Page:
Come to an end of an anime and wondering what to watch next?
Here in Irregular Reconnaissance, you’ll find a gathering of spoiler-free mini-reviews. The column takes a look at five anime, some of which are brand new, some of which are a little older than that, and shares a few paragraphs of observations.
Importantly, each mini-review ends with a word or two of a summary and a link to where you can, geographic licensing deals allowing, watch the anime.
If you’re a regular reader, then you’ll already know whether these little bites of analysis agree with your views or not. If they don’t, then flip the recommendations; trust your instinct, not mine.
Even better, if you’ve found an anime worth a mention or a warning, or if you’ve a different opinion to anything shared below, then let’s hear it in the comments.
In this Irregular Reconnaissance;
Season 4, Episodes 1 to 3
Netflix has been straight with fans that this will be the last season of Castlevania, and I’m pleased. Season three set up more than it finished. I hope season four addresses those plot threads. Also, the show is ending on a high.
We’ve two different and dangerous vampire factions. Some are still loyal to Dracula, and some are looking to fill the power vacuum.
There’s also those responsible for bringing armies of monsters into the world. In fact, the devil Forgemasters have become some of the most exciting and nuanced characters. They’ve more room to grow and aren’t as firmly typecast as “monster hunters” as Trevor Belmont and Sypha Belnades are.
Caught in the middle of this, barely aware of what’s about to them, are those two; Trevor and Sypha. The wildcard, once again, becomes Alucard. Hats off to the writing team.
To Your Eternity
Episodes 2 to 5
I did wonder how much of a story could be spun from a pebble. I think, a few episodes into To Your Eternity, that I’m confident of two things.
Firstly, it will be a good story, but perhaps not always a pleasant one.
Secondly, the pebble is the vehicle, and the story is about the people met as it travels.
It may well turn out that the journey is the important part, not the destination. I say that as there doesn’t seem to be any hint of a plot arc yet, no endpoint, no climax to prepare for. However, the March story lasted several episodes, and I can happily sit through a few more of those.
The only slight niggle is the pebble’s dumbness, that naive innocence that somehow does not preclude the ability to fight well. It often happens in anime and quickly gets tiring. Let’s hope the pebble learns.
So I’m a Spider, So What?
Episodes 13 to 16
Crunchyroll needs a better system to alerting me when there are new episodes. I nearly missed the return of the oddly charismatic isekai in about a very dangerous little white spider. In fact, was there even a mid-season break or did I just get my schedule mixed up?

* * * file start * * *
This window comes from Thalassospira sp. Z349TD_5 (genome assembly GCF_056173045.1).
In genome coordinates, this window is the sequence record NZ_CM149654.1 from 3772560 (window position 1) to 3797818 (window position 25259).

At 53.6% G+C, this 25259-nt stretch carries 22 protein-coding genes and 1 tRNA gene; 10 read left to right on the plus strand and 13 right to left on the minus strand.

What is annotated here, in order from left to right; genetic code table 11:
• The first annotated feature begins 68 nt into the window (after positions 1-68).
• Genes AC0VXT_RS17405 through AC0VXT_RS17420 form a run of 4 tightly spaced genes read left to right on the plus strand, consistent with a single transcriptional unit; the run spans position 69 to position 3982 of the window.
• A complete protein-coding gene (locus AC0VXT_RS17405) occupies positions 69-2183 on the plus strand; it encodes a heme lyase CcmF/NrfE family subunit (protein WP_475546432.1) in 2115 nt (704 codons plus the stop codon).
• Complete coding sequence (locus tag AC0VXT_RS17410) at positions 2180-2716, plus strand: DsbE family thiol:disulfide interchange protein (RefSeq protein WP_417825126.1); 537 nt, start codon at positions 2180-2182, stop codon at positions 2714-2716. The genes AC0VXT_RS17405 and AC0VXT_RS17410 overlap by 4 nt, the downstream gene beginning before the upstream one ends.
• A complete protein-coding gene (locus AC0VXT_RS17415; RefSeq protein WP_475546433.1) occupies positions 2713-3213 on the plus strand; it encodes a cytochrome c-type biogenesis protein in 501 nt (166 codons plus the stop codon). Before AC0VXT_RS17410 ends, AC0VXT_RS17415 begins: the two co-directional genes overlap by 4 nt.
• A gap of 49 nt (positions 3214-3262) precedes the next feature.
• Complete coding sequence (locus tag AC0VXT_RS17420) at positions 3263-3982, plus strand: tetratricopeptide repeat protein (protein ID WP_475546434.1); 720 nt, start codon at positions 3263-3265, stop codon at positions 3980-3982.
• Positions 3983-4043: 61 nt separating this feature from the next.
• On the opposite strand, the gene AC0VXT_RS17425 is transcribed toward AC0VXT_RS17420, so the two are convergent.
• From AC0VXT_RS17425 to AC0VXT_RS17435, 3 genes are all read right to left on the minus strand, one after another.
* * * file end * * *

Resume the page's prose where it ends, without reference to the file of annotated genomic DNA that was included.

In an oversaturated genre, So I’m a Spider, So What? is a breath of fresh air and manages to find new angles on old lines.
You might think it impossible to support a monster spider who occasionally gets annoyed and wipes out an adventuring party of humans. It’s not.
What these last few episodes do is weave in a bit of the world’s mythology. There’s a reason why a whole school class reincarnated in a fantasy world. The reason for that reason, though, remains a mystery.
No Guns Life
Episode 7 to 12
I’m glad there’s a season two, as while season one is robust and entertaining, it hints at much better things. The paths we did not walk feel like they could have been better than the route we took.
No Guns Life drops us into a private detective noir, except our hero is a strange-looking cyborg-gun.
Is he a monster? That’s the question the anime sets out to explore. As you’d expect, we discover that it’s not how you look on the outside that matters, but what you do and what motivates you to do it. At no point does No Guns Life package this observation up for you. It certainly leans lecture you about it.
I liked the first season of No Guns Life for many of the characters, especially the Revolver and medic. The young man, the character whom the audience may be supposed to relate to, to view the strange world through, is the least interesting. Perhaps season two will do more with him.
Status: Average, nudging into good.
Attack on Titan
Episodes 67 to 75
Oh, Attack on Titan, what a rollercoaster of thrill and disappointment you’ve been. I thought this was it for a horrible while, but this is the end of part one of the final season. Part two is coming.
I don’t want to give away the plot, even this far into the show, but the anime begins with monsters that look human doing gruesome things to innocent people, and then it pivots.
Many people will concede, I think, the segue stole a lot of momentum from the previously gripping ride. They changed studio. The plot took a considerable risk, and it seemed to be paying off.
Yes, now we’re dealing with monsters that look human who are doing horrible things to innocent people. Just very differently. It also feels like the plot is taking a gamble again. We’re invested in a particular set of characters at this point, and they’re the ones who are important to us.
Seen anything terrible recently? Watched anything great? Share your discoveries in the comments below.